Showing posts with label self help. Show all posts
Showing posts with label self help. Show all posts

Wednesday, November 26, 2014

Book Review: Tiny Beautiful Things by Cheryl Strayed

Title: Tiny Beautiful Things: Advice on Love and Life from Dear Sugar
Author: Cheryl Strayed
Publisher: Vintage
Publication Date: July 10, 2012
Source: borrowed from the good ol' public library

Summary from Goodreads

Life can be hard: your lover cheats on you; you lose a family member; you can’t pay the bills—and it can be great: you’ve had the hottest sex of your life; you get that plum job; you muster the courage to write your novel. Sugar—the once-anonymous online columnist at  The Rumpus,  now revealed as Cheryl Strayed, author of the bestselling memoir  Wild —is the person thousands turn to for advice. 
Tiny Beautiful Things  brings the best of Dear Sugar in one place and includes never-before-published columns and a new introduction by Steve Almond.  Rich with humor, insight, compassion—and absolute honesty—this book   is a balm for everything life throws our way.

My Review:

The raves that I heard about this book.  THE RAVES.  Shannon @ River City Reading was the ringleader, but Leah @ Books Speak Volumes was in on it, as well as several other of my book blogger friends...hard to remember them all because THE RAVES all started to smoosh together after a while.  :)  I knew this was a must for Nonfiction November.

Honestly, I was unsure about how I would like this at first.  Excerpts from an advice column?  Can't I get the same thing by perusing Dear Abby?

Answer: no.  Dear Sugar (aka Cheryl Strayed) is not one lick like Dear Abby.

The big difference in Sugar's responses is how she adds (very) personal experience to them.  Most advice columnists give suggestions based on seemingly objective, well-rounded perspectives.  Sugar, however, often gives advice by relating it to specific events in her own past.  This includes her experience with everything from divorce, to child molestation, to affairs, to grieving a loved one, and beyond.  This, paired with her unique tone (best described, I'd say, as "snarky and smart, yet loveable"...she calls everyone "sweet pea," how adorable is that?) gives her columns a flavor the likes of which I've never seen before.  Sugar tells it like it is, moreso than any other advice columnist that I've encountered.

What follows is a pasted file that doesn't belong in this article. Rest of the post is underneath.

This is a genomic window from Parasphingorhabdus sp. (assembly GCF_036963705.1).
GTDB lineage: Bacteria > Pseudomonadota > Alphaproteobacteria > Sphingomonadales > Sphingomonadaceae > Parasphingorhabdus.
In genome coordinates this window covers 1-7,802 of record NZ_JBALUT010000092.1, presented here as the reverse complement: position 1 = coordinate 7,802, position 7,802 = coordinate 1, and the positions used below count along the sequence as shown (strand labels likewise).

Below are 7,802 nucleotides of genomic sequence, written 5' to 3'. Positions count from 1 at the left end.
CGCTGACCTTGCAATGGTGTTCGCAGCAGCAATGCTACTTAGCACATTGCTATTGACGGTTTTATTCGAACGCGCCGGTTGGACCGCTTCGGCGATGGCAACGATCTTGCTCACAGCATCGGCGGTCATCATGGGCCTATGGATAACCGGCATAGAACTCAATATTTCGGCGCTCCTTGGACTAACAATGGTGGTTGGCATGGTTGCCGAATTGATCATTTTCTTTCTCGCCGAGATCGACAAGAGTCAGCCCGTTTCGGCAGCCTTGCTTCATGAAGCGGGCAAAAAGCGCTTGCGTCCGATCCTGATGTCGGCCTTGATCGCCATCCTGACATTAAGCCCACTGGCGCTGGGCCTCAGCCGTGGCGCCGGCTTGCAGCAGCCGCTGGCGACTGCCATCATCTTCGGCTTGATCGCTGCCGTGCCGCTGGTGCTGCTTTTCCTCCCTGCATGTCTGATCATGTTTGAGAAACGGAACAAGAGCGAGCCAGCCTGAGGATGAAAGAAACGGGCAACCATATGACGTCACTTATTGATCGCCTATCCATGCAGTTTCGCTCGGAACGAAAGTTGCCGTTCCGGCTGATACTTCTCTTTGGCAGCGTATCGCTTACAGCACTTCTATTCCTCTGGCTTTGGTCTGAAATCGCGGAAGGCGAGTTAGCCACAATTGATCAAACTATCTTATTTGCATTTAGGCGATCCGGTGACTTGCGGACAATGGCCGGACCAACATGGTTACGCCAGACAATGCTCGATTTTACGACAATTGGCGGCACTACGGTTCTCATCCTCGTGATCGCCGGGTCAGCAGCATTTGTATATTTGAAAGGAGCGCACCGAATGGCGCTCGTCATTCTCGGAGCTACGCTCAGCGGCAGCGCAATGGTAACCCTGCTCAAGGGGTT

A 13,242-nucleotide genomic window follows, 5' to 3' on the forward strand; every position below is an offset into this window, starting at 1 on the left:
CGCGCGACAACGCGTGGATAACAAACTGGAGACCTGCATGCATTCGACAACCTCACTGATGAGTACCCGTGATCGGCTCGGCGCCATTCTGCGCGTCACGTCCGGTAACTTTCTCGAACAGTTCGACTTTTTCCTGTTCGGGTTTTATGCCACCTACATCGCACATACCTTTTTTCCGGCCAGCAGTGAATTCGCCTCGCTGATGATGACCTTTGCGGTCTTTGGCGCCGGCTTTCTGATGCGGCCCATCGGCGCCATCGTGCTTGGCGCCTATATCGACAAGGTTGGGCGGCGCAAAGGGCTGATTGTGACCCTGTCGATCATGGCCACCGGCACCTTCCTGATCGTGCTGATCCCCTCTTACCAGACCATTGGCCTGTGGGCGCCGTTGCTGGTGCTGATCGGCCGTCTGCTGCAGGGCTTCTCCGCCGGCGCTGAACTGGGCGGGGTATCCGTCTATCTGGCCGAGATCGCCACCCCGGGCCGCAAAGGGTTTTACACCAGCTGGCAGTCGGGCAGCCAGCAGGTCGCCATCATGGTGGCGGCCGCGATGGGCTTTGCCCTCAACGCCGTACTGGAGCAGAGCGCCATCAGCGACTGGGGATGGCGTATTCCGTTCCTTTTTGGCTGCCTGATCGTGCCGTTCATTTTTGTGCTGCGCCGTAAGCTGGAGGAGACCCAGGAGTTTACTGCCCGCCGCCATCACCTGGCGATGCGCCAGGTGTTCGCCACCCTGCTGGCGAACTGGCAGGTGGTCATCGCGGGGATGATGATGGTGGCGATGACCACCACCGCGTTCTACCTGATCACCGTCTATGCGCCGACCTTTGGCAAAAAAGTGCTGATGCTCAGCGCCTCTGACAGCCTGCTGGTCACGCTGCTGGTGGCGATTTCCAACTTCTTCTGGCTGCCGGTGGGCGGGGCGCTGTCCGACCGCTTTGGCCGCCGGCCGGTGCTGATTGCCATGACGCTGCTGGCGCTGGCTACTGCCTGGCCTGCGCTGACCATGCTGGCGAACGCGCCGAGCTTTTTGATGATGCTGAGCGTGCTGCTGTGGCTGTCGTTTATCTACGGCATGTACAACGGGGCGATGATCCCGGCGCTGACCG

While not every piece in this book will relate to your own life, I'm quite sure that any adult reader will find at least one story here that pulls quite harshly on their heartstrings.  Many of the letter writers are looking for advice on love and marriage, but others are worried about work, friends, children, relationships with their parents, grief after a death, etc.  Every age from high schoolers to 60+ are represented, so you'll find a wide range of perspectives.

While I did fall for this book by the time it was finished, I have to be honest--I was pretty lukewarm about it at first.  I think Sugar's tendency to share so much from her own past was off-putting for me.  I kept thinking, "Is this a tell-all memoir, or an advice column?"  As I mentioned above, many of her personal revelations can be quite shocking, and I think that made me feel like it was teetering beyond what is appropriate in trying to counsel these anonymous took the focus off of the letter-writer, and put it more on her.  When she gives advice (even without any personal narrative), it is beautiful, eloquent, and tear-inducing, and I often felt that the stories of her past were unnecessary to get her points across.

However, as the book went on, I did become more comfortable with Sugar's level of "oversharing," so to speak.  Her stories illustrate some rather poignant life lessons, and for that, you've got to commend her honesty.  I think once I saw the stories paired with her tone, it all started to flow a bit better, and I fell into the rhythm of her conversations with these help-seekers.

My thoughts on this book are rather complicated, as you may be able to tell (though given the subject matter, I'd say that's rather appropriate).  My overall feeling is that I did enjoy it--Sugar has a way of getting to the heart of the matter that exceeds the abilities of any of her contemporaries, and her advice is truly amazing.  Plus, the book is perfect if you're looking for something that's easy to pick up and put down at will, as each letter is only a few pages in length.  However, sometimes I wished Sugar's guidance was allowed to stand on its own, without the addition of her personal experiences.  I commend her for sharing them, but I didn't always think they were appropriate tools for giving counsel, as they sometimes took the focus away from the contributor's concerns.

I fully expect to be lacerated for this review, but there it is.  :)  I will say that I'm curious about Cheryl Strayed's other work now, though!  And I look forward to getting to know her through her more biographical works.